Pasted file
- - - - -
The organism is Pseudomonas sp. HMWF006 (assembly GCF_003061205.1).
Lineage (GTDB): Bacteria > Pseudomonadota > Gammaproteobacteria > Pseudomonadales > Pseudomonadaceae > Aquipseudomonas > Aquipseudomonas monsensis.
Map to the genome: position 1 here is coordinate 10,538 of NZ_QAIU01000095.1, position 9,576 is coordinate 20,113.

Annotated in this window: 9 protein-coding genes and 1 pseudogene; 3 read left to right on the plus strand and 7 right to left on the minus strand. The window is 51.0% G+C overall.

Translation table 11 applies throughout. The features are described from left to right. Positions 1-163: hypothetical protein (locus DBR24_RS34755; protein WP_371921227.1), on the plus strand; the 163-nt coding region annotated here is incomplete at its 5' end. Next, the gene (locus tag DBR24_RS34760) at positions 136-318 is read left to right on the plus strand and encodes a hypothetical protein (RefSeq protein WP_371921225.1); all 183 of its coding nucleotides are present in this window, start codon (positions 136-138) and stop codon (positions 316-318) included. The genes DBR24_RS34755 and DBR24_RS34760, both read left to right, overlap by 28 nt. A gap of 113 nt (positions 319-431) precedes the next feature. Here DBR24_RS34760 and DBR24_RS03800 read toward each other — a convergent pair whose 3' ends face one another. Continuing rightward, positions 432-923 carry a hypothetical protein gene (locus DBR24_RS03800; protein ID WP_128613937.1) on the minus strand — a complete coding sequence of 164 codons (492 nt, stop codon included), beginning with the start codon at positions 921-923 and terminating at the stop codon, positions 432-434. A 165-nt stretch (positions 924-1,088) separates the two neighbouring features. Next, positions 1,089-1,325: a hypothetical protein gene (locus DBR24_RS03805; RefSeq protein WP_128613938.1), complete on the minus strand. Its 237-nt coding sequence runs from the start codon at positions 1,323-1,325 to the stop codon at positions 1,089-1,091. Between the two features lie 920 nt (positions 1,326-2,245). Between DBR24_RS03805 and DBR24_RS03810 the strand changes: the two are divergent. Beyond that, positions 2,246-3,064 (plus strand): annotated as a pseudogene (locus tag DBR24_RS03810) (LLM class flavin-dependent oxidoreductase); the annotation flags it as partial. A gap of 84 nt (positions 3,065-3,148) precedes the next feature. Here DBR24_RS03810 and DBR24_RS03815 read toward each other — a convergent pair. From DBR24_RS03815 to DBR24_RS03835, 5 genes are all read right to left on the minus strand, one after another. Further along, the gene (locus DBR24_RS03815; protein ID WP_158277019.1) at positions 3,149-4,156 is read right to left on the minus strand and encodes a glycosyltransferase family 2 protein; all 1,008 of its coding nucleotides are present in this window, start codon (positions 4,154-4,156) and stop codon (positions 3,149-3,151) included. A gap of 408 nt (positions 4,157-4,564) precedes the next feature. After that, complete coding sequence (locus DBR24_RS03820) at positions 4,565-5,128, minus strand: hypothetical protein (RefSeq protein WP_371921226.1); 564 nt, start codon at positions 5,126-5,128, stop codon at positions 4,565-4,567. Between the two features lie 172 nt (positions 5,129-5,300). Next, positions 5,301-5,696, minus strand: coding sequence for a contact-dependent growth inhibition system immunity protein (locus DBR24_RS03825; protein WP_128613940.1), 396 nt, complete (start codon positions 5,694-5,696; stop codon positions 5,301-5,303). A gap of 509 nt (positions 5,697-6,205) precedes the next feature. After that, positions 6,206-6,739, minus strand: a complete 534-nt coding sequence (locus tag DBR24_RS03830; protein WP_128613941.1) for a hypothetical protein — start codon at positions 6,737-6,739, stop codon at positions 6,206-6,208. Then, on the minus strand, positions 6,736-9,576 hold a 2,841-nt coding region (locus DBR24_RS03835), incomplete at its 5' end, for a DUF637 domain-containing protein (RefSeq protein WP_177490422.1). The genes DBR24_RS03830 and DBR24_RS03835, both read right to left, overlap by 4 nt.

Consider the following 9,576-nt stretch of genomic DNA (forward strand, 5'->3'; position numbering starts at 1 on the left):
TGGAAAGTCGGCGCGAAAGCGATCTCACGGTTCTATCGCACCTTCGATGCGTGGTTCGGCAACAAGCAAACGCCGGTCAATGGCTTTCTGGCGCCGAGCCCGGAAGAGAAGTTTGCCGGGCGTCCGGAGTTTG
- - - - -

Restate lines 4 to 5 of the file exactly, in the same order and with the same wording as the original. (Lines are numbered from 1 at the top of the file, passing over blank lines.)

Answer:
Annotated in this window: 9 protein-coding genes and 1 pseudogene; 3 read left to right on the plus strand and 7 right to left on the minus strand. The window is 51.0% G+C overall.

Translation table 11 applies throughout. The features are described from left to right. Positions 1-163: hypothetical protein (locus DBR24_RS34755; protein WP_371921227.1), on the plus strand; the 163-nt coding region annotated here is incomplete at its 5' end. Next, the gene (locus tag DBR24_RS34760) at positions 136-318 is read left to right on the plus strand and encodes a hypothetical protein (RefSeq protein WP_371921225.1); all 183 of its coding nucleotides are present in this window, start codon (positions 136-138) and stop codon (positions 316-318) included. The genes DBR24_RS34755 and DBR24_RS34760, both read left to right, overlap by 28 nt. A gap of 113 nt (positions 319-431) precedes the next feature. Here DBR24_RS34760 and DBR24_RS03800 read toward each other — a convergent pair whose 3' ends face one another. Continuing rightward, positions 432-923 carry a hypothetical protein gene (locus DBR24_RS03800; protein ID WP_128613937.1) on the minus strand — a complete coding sequence of 164 codons (492 nt, stop codon included), beginning with the start codon at positions 921-923 and terminating at the stop codon, positions 432-434. A 165-nt stretch (positions 924-1,088) separates the two neighbouring features. Next, positions 1,089-1,325: a hypothetical protein gene (locus DBR24_RS03805; RefSeq protein WP_128613938.1), complete on the minus strand. Its 237-nt coding sequence runs from the start codon at positions 1,323-1,325 to the stop codon at positions 1,089-1,091. Between the two features lie 920 nt (positions 1,326-2,245). Between DBR24_RS03805 and DBR24_RS03810 the strand changes: the two are divergent. Beyond that, positions 2,246-3,064 (plus strand): annotated as a pseudogene (locus tag DBR24_RS03810) (LLM class flavin-dependent oxidoreductase); the annotation flags it as partial. A gap of 84 nt (positions 3,065-3,148) precedes the next feature. Here DBR24_RS03810 and DBR24_RS03815 read toward each other — a convergent pair. From DBR24_RS03815 to DBR24_RS03835, 5 genes are all read right to left on the minus strand, one after another. Further along, the gene (locus DBR24_RS03815; protein ID WP_158277019.1) at positions 3,149-4,156 is read right to left on the minus strand and encodes a glycosyltransferase family 2 protein; all 1,008 of its coding nucleotides are present in this window, start codon (positions 4,154-4,156) and stop codon (positions 3,149-3,151) included. A gap of 408 nt (positions 4,157-4,564) precedes the next feature. After that, complete coding sequence (locus DBR24_RS03820) at positions 4,565-5,128, minus strand: hypothetical protein (RefSeq protein WP_371921226.1); 564 nt, start codon at positions 5,126-5,128, stop codon at positions 4,565-4,567. Between the two features lie 172 nt (positions 5,129-5,300). Next, positions 5,301-5,696, minus strand: coding sequence for a contact-dependent growth inhibition system immunity protein (locus DBR24_RS03825; protein WP_128613940.1), 396 nt, complete (start codon positions 5,694-5,696; stop codon positions 5,301-5,303). A gap of 509 nt (positions 5,697-6,205) precedes the next feature. After that, positions 6,206-6,739, minus strand: a complete 534-nt coding sequence (locus tag DBR24_RS03830; protein WP_128613941.1) for a hypothetical protein — start codon at positions 6,737-6,739, stop codon at positions 6,206-6,208. Then, on the minus strand, positions 6,736-9,576 hold a 2,841-nt coding region (locus DBR24_RS03835), incomplete at its 5' end, for a DUF637 domain-containing protein (RefSeq protein WP_177490422.1). The genes DBR24_RS03830 and DBR24_RS03835, both read right to left, overlap by 4 nt.